Household Heating Costs

Forecast of energy prices for heating fuels during 2018/19 Winter Heating Season

Table of Contents


Historically, space heating is the largest component of a Massachusetts household’s energy expenditures.   As the leading state in energy efficiency, DOER administers a variety of programs to reduce home heating energy use, lower heating bills, reduce greenhouse gas emissions and provide consumers with information on their home heating choices. DOER analyzed weather forecasts and the projected prices and consumption for this winter for the major heating fuel sources (natural gas, heating oil, propane, electric heating) to provide the following heating season cost projections for 2018-2019.

For ways to save on your heating costs, please see the How to save on your heating bills section.

Forecast of winter conditions and heating fuels costs

As shown in Figure 1, costs of heating fuels vary from year to year due to many factors including market conditions, weather, and changes in demand.

Figure 1: Trends in Heating Fuel Costs

Trends in Heating Fuel Costs

While fuel costs are the primary factor in establishing winter heating prices, winter weather is the other driver having a significant impact on heating bills, as energy expenditures are a function of fuel usage. Colder weather leads to higher usage and warmer weather leads to lower usage. The  National Oceanic and Atmospheric Administration’s (NOAA) Winter Outlook is forecasting similar winter temperatures to last year, and even warmer in some regions.  U.S. Energy Information Administration (EIA) released its Winter Fuels Outlook in October.  While winter temperatures are forecast to be about the same as last year, and even warmer in some regions,  nationally EIA is predicting a 5% increase in natural gas costs, 20% increase in heating oil costs, 3% increase for electric heat costs, and propane costs to remain roughly the same as last year.

Comparison of heating fuel cost effectiveness

Table 1 shows the relative cost of heating an average house in New England by different fuel types assuming the same equivalent amount of fuel is required. Since data is not available for Massachusetts by itself, this comparison is based on an average house in New England which is assumed to be 2186 square feet (sq.ft) with a heated area of 1861 sq ft based on U.S EIA’s Residential Energy Consumption Survey (RECS) data. 

Table 1: Cost of Heating the Average Massachusetts Household by Fuel Type

Space Heating Fuel

Estimated Cost

Natural Gas


Heating Oil




Electric Resistance Heat


Air Source Heat Pump


Woody Biomass


Table 1 compares costs if heating with different fuel types for an average sized home.  For example, to heat a home with the electric resistance heat would cost more than 4 times as much as natural gas based on similar consumption.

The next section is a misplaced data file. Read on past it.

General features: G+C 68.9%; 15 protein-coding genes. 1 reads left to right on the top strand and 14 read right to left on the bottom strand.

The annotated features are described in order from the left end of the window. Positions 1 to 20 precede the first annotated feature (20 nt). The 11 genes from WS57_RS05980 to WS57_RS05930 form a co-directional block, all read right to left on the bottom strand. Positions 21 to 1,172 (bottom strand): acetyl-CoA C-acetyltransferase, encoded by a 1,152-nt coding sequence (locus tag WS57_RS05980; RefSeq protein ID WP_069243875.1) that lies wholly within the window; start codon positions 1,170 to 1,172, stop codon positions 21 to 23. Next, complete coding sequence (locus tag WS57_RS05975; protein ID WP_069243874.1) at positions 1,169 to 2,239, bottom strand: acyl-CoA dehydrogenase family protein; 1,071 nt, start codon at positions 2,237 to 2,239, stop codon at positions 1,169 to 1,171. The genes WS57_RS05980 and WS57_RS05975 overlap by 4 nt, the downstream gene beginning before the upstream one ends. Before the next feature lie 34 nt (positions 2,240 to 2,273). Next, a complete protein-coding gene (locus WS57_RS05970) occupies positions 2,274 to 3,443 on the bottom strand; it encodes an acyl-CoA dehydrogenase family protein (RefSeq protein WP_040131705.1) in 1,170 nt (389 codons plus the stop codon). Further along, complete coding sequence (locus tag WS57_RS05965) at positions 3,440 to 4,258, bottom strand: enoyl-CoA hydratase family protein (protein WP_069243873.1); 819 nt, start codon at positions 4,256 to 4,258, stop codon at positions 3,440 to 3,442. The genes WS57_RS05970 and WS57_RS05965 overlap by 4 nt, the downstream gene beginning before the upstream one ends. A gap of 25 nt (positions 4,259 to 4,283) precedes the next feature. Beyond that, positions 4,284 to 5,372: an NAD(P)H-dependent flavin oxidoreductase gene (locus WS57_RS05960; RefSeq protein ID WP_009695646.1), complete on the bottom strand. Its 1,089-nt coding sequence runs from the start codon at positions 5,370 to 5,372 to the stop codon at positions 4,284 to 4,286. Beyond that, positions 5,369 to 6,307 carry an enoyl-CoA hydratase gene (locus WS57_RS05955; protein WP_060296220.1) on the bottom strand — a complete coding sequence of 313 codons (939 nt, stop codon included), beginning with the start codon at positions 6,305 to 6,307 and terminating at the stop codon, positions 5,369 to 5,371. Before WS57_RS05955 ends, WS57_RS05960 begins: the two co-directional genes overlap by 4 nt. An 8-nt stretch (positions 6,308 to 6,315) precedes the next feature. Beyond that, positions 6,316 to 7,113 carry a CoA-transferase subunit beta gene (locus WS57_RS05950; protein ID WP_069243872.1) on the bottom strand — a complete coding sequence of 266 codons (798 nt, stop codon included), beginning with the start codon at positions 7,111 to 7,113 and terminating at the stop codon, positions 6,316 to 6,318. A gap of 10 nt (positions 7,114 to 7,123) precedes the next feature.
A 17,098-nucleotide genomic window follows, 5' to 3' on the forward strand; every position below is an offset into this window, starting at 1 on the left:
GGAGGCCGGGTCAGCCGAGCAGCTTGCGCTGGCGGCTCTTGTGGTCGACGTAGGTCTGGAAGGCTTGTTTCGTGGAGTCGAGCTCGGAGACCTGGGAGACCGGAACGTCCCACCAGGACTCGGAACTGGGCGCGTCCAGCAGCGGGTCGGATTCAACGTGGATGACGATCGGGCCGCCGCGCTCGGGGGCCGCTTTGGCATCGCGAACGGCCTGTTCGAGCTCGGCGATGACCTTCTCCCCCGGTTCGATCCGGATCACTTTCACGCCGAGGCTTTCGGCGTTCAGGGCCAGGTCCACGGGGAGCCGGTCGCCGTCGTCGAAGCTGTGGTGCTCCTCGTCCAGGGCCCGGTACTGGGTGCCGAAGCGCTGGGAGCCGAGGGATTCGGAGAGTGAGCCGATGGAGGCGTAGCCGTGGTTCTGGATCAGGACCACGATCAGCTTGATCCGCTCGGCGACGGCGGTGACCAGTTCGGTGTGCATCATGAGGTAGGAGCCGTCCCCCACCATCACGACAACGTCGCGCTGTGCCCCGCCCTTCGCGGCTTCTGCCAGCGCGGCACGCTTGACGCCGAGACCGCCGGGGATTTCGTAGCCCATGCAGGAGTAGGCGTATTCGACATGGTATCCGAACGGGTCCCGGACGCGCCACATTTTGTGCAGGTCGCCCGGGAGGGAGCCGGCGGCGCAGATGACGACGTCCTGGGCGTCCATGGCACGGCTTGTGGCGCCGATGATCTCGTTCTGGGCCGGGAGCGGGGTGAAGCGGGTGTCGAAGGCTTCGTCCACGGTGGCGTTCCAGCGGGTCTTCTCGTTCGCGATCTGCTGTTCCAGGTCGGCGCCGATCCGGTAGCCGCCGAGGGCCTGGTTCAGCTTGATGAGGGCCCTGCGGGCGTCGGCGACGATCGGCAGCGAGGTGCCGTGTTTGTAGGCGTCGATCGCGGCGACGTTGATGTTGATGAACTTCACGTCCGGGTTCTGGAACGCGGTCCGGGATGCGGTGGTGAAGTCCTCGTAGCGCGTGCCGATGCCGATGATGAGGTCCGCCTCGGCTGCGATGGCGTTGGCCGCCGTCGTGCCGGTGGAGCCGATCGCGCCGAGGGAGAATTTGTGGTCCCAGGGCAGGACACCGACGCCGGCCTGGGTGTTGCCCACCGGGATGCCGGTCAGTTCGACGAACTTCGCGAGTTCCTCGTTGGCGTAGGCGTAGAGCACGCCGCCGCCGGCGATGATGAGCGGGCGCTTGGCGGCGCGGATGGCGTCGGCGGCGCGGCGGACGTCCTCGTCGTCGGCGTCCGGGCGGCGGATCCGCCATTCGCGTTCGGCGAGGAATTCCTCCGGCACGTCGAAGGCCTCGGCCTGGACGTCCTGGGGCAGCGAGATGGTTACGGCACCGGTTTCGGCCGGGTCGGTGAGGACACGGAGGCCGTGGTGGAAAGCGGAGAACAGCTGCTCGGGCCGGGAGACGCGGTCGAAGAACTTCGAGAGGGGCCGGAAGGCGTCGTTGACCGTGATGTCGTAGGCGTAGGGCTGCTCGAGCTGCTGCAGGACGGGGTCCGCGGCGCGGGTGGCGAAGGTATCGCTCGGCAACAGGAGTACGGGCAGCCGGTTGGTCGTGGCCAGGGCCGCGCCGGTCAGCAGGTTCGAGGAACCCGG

Newer technology, such as electric renewable thermal spilt systems, are making strides in reducing the amount of energy needed for electric heat.  DOER tracks this and other new technologies in our Clean Heating and Cooling section

Projected household heating costs for 2018/2019 by average consumption for each fuel

Based on the U.S. EIA’s Outlook and utility company (electric and natural gas) filings at the Mass. Department of Public Utilities, DOER estimates heating costs for this winter for a residential customer using the average amount of fuel for each particular fuel type will be: $983 for natural gas; $2,359 for heating oil; $1,808 for propane, and $803 for electric heating (resistance heating)(Table 2). Projected expenditures are based on the average price of fuel; consumers’ expected average fuel usage; and anticipated weather conditions.

Table 2 shows that the amount of heated space varies by fuel which impacts the consumption of each fuel and hence costs.  For example, electric resistance heat tends to be used in smaller homes as reflected by an average 1,272 square feet of heated space compared to homes heating with oil with an average 1,903 square feet of heated space.  Even if the relative cost of electric resistance heating is significantly higher, as indicted in Table 1, average bills may be lower because this type of heating tends to be used in smaller spaces such as apartments

Table 2: 2018/19 Estimated Heating Costs Based on Average Consumption for each Fuel

Heating Fuel

Average Consumption

Estimated Expenditures

Change from Last Year

Approximate Heated Square Footage per Household

Natural Gas

647 therms




Heating oil

719 gallons










589 gallons




Electric Resistance Heat

3374 KWh




The five year trend in heating costs based on the average consumption for each fuel type is shown below in Figure 2.  

Figure 2: Five-Year Trends in Estimated Household Heating Costs

Five-Year Trends in Estimated Household Heating Costs

Note: To see the full break out of the calculations used in this graphic-see Table 3: Detailed Calculations of Changes in Heating Costs in factors impacting heating prices section. 

Save on your heating bills

Massachusetts offers a wide variety of financial incentives for all consumers to save on their energy bills, including no-cost programs and enhanced incentives for income eligible customers.  The statewide Mass Save® program offers no-cost home energy assessments, rebates on efficient heating equipment as well as 0% financing for major energy efficiency measures.